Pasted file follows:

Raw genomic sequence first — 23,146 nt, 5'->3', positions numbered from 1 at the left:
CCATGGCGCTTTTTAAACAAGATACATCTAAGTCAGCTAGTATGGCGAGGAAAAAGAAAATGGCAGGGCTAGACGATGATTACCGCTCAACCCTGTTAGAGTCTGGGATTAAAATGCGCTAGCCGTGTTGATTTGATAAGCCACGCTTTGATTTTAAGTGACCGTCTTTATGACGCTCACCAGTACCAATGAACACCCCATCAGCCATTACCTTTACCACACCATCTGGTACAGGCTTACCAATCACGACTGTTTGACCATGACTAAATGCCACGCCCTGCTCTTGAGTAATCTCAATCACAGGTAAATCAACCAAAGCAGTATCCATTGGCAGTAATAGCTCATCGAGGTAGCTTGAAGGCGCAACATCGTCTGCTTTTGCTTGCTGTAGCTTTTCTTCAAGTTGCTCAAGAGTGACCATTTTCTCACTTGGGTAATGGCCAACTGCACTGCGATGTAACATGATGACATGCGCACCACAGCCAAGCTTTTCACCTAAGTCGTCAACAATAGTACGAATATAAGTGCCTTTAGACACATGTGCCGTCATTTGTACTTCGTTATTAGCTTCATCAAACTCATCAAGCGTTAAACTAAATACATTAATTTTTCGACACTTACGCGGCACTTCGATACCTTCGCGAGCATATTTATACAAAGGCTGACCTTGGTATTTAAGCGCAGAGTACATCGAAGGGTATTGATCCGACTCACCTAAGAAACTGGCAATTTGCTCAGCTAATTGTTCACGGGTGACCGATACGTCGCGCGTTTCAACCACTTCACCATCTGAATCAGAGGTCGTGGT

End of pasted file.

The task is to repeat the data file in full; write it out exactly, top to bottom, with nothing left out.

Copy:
Raw genomic sequence first — 23,146 nt, 5'->3', positions numbered from 1 at the left:
CCATGGCGCTTTTTAAACAAGATACATCTAAGTCAGCTAGTATGGCGAGGAAAAAGAAAATGGCAGGGCTAGACGATGATTACCGCTCAACCCTGTTAGAGTCTGGGATTAAAATGCGCTAGCCGTGTTGATTTGATAAGCCACGCTTTGATTTTAAGTGACCGTCTTTATGACGCTCACCAGTACCAATGAACACCCCATCAGCCATTACCTTTACCACACCATCTGGTACAGGCTTACCAATCACGACTGTTTGACCATGACTAAATGCCACGCCCTGCTCTTGAGTAATCTCAATCACAGGTAAATCAACCAAAGCAGTATCCATTGGCAGTAATAGCTCATCGAGGTAGCTTGAAGGCGCAACATCGTCTGCTTTTGCTTGCTGTAGCTTTTCTTCAAGTTGCTCAAGAGTGACCATTTTCTCACTTGGGTAATGGCCAACTGCACTGCGATGTAACATGATGACATGCGCACCACAGCCAAGCTTTTCACCTAAGTCGTCAACAATAGTACGAATATAAGTGCCTTTAGACACATGTGCCGTCATTTGTACTTCGTTATTAGCTTCATCAAACTCATCAAGCGTTAAACTAAATACATTAATTTTTCGACACTTACGCGGCACTTCGATACCTTCGCGAGCATATTTATACAAAGGCTGACCTTGGTATTTAAGCGCAGAGTACATCGAAGGGTATTGATCCGACTCACCTAAGAAACTGGCAATTTGCTCAGCTAATTGTTCACGGGTGACCGATACGTCGCGCGTTTCAACCACTTCACCATCTGAATCAGAGGTCGTGGT